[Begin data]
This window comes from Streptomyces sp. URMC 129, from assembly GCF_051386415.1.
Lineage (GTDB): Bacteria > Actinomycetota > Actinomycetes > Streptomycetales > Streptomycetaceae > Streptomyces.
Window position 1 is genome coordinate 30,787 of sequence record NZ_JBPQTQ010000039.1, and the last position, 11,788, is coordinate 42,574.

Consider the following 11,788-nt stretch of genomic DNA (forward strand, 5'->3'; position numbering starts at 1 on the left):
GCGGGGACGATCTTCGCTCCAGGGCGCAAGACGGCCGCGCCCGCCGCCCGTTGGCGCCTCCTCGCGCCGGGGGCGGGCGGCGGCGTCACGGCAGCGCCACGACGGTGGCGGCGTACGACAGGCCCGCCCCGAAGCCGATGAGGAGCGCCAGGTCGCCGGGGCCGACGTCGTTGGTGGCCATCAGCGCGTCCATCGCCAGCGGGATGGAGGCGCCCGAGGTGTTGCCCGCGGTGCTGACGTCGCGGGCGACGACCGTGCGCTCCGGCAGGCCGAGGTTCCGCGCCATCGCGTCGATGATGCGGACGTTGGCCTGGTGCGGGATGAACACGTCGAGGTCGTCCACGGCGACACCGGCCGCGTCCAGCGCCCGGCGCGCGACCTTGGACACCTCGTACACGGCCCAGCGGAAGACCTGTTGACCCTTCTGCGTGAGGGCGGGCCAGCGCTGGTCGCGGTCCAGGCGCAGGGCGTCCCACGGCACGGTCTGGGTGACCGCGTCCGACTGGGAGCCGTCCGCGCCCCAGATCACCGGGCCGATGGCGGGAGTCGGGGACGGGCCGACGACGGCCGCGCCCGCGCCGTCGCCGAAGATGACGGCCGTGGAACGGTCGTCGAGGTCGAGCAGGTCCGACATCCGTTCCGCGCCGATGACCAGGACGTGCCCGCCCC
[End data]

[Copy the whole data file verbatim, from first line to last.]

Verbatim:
This window comes from Streptomyces sp. URMC 129, from assembly GCF_051386415.1.
Lineage (GTDB): Bacteria > Actinomycetota > Actinomycetes > Streptomycetales > Streptomycetaceae > Streptomyces.
Window position 1 is genome coordinate 30,787 of sequence record NZ_JBPQTQ010000039.1, and the last position, 11,788, is coordinate 42,574.

Consider the following 11,788-nt stretch of genomic DNA (forward strand, 5'->3'; position numbering starts at 1 on the left):
GCGGGGACGATCTTCGCTCCAGGGCGCAAGACGGCCGCGCCCGCCGCCCGTTGGCGCCTCCTCGCGCCGGGGGCGGGCGGCGGCGTCACGGCAGCGCCACGACGGTGGCGGCGTACGACAGGCCCGCCCCGAAGCCGATGAGGAGCGCCAGGTCGCCGGGGCCGACGTCGTTGGTGGCCATCAGCGCGTCCATCGCCAGCGGGATGGAGGCGCCCGAGGTGTTGCCCGCGGTGCTGACGTCGCGGGCGACGACCGTGCGCTCCGGCAGGCCGAGGTTCCGCGCCATCGCGTCGATGATGCGGACGTTGGCCTGGTGCGGGATGAACACGTCGAGGTCGTCCACGGCGACACCGGCCGCGTCCAGCGCCCGGCGCGCGACCTTGGACACCTCGTACACGGCCCAGCGGAAGACCTGTTGACCCTTCTGCGTGAGGGCGGGCCAGCGCTGGTCGCGGTCCAGGCGCAGGGCGTCCCACGGCACGGTCTGGGTGACCGCGTCCGACTGGGAGCCGTCCGCGCCCCAGATCACCGGGCCGATGGCGGGAGTCGGGGACGGGCCGACGACGGCCGCGCCCGCGCCGTCGCCGAAGATGACGGCCGTGGAACGGTCGTCGAGGTCGAGCAGGTCCGACATCCGTTCCGCGCCGATGACCAGGACGTGCCCGCCCC